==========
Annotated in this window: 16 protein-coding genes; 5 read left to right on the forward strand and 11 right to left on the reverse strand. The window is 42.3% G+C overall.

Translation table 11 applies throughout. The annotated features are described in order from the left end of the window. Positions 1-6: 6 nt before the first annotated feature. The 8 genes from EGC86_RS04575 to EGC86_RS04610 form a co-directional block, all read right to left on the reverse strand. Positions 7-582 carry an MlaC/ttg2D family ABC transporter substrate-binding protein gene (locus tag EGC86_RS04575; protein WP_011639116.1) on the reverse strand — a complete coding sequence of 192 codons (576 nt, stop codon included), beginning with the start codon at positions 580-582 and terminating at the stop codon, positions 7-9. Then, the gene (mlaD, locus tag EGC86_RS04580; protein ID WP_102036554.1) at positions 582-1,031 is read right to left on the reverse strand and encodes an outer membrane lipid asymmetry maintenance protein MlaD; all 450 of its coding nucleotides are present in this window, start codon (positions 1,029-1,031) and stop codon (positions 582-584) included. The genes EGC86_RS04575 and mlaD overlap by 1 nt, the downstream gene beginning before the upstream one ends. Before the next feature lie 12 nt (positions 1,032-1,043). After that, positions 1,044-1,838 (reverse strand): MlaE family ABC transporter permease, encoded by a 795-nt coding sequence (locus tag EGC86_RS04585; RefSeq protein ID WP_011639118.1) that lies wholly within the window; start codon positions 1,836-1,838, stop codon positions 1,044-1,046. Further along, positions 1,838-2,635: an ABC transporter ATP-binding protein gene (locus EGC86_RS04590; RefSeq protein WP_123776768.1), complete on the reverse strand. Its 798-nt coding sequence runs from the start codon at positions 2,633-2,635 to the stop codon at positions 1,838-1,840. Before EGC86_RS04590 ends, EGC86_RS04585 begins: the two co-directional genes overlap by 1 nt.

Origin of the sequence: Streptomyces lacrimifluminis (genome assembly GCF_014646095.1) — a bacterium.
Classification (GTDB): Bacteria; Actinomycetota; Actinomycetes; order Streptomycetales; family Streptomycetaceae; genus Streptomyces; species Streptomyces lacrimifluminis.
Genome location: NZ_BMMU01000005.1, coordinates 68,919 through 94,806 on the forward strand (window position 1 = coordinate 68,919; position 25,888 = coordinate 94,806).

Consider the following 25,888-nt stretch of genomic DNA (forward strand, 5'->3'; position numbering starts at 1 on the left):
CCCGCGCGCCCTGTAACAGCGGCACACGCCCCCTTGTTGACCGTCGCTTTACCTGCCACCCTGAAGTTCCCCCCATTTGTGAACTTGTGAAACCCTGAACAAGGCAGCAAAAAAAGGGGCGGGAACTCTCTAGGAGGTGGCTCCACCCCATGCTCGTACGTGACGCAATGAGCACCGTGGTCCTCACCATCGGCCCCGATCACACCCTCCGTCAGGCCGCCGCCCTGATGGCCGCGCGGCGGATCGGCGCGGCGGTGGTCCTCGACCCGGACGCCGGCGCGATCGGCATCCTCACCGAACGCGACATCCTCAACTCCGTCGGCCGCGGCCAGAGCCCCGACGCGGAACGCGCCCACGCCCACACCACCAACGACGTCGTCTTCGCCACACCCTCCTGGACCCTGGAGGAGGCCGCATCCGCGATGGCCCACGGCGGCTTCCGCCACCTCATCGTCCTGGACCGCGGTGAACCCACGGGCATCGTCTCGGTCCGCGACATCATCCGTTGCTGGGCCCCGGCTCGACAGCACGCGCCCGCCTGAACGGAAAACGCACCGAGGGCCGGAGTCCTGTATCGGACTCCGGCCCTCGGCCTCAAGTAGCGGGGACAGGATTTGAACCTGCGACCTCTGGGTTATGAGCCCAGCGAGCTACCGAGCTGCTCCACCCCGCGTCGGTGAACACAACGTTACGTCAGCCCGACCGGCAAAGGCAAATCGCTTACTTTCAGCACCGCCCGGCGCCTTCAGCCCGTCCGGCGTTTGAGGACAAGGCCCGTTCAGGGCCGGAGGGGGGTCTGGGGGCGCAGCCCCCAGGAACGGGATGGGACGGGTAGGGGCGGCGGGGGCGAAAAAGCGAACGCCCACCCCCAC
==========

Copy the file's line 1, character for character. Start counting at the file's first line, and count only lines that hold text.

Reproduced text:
Annotated in this window: 16 protein-coding genes; 5 read left to right on the forward strand and 11 right to left on the reverse strand. The window is 42.3% G+C overall.